Mr. Paul sold the Whip in 2012, and from that point on, business declined. Even with its celebrity clientele and long residency, the Buggy Whip surprisingly doesn't have the same name recognition as restaurants like the Brown Derby or Chasen's. Mr. Paul said the restaurant was a little secret spot, almost like a clubhouse, and the regulars liked it that way. Wagner said of the Buggy Whip's closing: People “can't believe it closed, and [they] would like to see it open again and brought back to its heyday.”
One casualty of neighborhood gentrification and doubling rent was El Conquistador, a 40-year-old Mexican restaurant on Sunset Blvd. in the heart of Silver Lake.
El Conquistador opened on Dec. 7, 1973, by Jesus Pinto, who owned the restaurant along with Salvador Barajas – who passed away about 10 years ago – until its closing. Albert Curiel, another co-owner of El Conquistador, said, “the potent and killer margaritas were the main attraction. That and, of course, the garish, colorful and festive decorations.” Many of the El Conquistador staff had grown up while working there. They welcomed new generations of their families all while being employed at the restaurant.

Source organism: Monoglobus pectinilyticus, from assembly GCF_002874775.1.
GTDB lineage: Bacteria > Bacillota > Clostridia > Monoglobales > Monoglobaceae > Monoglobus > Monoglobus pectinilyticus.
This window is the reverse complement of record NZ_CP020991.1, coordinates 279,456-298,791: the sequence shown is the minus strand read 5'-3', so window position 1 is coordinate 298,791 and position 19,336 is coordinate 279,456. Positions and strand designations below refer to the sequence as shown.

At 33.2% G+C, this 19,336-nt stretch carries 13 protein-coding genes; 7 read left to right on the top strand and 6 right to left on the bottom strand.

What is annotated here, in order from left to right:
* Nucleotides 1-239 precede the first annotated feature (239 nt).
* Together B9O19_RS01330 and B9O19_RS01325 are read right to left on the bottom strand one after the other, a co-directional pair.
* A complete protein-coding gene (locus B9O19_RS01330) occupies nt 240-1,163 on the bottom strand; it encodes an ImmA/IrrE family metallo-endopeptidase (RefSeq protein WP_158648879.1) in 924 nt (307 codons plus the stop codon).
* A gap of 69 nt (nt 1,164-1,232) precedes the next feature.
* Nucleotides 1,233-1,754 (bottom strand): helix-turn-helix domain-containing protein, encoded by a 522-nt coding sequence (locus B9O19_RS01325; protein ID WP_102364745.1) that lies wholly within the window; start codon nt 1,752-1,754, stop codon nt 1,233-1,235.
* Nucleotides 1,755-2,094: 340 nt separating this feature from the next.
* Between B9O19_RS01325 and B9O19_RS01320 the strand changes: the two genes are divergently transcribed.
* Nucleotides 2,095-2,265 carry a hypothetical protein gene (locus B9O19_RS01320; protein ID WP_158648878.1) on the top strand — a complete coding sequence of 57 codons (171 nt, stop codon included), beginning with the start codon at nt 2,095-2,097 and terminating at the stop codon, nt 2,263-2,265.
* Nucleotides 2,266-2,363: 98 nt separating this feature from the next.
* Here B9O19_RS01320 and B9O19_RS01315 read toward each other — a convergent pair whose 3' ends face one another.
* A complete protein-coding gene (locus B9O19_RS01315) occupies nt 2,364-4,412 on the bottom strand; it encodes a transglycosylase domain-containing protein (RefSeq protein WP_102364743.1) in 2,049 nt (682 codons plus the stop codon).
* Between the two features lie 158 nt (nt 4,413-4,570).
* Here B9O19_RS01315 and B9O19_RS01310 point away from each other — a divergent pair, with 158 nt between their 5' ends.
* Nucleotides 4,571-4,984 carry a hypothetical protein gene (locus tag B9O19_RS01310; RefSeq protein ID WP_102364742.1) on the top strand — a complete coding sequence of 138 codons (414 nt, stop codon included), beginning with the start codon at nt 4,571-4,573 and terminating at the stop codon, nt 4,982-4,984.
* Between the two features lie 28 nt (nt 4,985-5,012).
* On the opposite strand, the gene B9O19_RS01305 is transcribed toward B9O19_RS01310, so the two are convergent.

As for the closure of this Silver Lake institution, Curiel said that the building had been sold, causing the rent to double – and reinventing the restaurant was not something he or Pinto wanted to do. “The restaurant had its time. We were at the top of our game and felt it was the perfect time to leave,” Curiel remembered. “It was our customers and their support that made El Conquistador extra special, and we will always remember and be thankful for that.”
The restaurant closed on Dec. 22, 2013. The future is still uncertain for El Conquistador. There have been rumors as to what it will become, most likely another restaurant, but nothing has been confirmed.
Tiki restaurants and bars have been popular in American culture since the 1930s. Los Angeles has a few of these shrines to Polynesian punch and the magnificent Mai-Tai. In the '50s and '60s, Tiki culture found its way into the mainstream in a big way and influenced music, movies, food, and even theme parks.